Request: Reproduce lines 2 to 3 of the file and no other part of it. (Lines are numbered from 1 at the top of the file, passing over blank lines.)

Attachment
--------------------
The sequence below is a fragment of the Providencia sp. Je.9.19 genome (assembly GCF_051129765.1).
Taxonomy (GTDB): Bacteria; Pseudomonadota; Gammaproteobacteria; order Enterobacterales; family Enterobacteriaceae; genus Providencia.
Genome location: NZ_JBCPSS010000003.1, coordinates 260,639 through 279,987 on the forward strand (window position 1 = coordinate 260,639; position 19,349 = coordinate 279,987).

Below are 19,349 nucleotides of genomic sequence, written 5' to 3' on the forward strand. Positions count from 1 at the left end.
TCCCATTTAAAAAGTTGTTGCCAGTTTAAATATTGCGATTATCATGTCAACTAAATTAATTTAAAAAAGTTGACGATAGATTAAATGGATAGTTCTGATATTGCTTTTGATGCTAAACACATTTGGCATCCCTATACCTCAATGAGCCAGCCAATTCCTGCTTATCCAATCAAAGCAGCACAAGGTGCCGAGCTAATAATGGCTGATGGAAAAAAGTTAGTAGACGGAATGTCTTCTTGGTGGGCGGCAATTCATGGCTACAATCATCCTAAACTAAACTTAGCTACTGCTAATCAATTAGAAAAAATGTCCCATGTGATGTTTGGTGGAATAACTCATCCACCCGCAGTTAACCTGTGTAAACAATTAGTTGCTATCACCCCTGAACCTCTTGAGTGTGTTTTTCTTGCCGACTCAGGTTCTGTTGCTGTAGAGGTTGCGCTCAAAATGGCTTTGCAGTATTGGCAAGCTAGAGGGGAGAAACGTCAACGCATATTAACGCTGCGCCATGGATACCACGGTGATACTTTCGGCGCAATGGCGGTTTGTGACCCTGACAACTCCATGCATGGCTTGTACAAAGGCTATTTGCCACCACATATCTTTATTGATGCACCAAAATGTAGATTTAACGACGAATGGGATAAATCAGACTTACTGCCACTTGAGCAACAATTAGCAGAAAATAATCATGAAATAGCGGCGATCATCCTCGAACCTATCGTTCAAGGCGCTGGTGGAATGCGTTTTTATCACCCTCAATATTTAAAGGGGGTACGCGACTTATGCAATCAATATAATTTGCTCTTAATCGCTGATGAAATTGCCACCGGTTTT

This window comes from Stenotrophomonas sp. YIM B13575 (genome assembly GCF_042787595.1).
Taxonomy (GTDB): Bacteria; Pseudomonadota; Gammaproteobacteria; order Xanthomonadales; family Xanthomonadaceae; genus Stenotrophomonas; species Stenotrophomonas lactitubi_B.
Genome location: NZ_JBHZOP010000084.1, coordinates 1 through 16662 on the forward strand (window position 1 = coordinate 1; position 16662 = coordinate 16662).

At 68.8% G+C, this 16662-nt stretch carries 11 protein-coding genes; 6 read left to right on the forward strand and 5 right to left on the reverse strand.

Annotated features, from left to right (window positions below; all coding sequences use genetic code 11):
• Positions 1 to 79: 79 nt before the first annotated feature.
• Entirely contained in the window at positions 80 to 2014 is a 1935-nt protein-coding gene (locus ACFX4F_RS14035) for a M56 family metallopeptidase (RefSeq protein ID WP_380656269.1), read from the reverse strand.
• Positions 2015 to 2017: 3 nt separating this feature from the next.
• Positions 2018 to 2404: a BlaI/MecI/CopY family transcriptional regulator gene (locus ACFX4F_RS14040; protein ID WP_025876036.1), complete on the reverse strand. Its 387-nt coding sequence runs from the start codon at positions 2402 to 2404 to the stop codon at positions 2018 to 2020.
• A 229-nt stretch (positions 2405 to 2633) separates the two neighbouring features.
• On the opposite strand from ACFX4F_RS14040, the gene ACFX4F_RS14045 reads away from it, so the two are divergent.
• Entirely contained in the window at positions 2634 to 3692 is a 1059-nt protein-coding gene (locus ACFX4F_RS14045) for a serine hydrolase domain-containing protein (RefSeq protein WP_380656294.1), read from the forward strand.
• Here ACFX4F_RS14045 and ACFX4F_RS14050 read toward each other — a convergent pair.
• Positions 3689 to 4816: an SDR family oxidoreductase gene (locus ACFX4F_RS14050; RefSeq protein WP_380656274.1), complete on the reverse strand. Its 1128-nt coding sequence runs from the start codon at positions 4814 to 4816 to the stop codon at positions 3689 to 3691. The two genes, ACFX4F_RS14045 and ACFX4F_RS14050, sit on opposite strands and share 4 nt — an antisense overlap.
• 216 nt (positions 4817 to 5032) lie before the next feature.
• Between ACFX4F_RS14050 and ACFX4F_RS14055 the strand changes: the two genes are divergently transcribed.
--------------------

Taxonomy (GTDB): Bacteria; Pseudomonadota; Gammaproteobacteria; order Enterobacterales; family Enterobacteriaceae; genus Providencia.
Genome location: NZ_JBCPSS010000003.1, coordinates 260,639 through 279,987 on the forward strand (window position 1 = coordinate 260,639; position 19,349 = coordinate 279,987).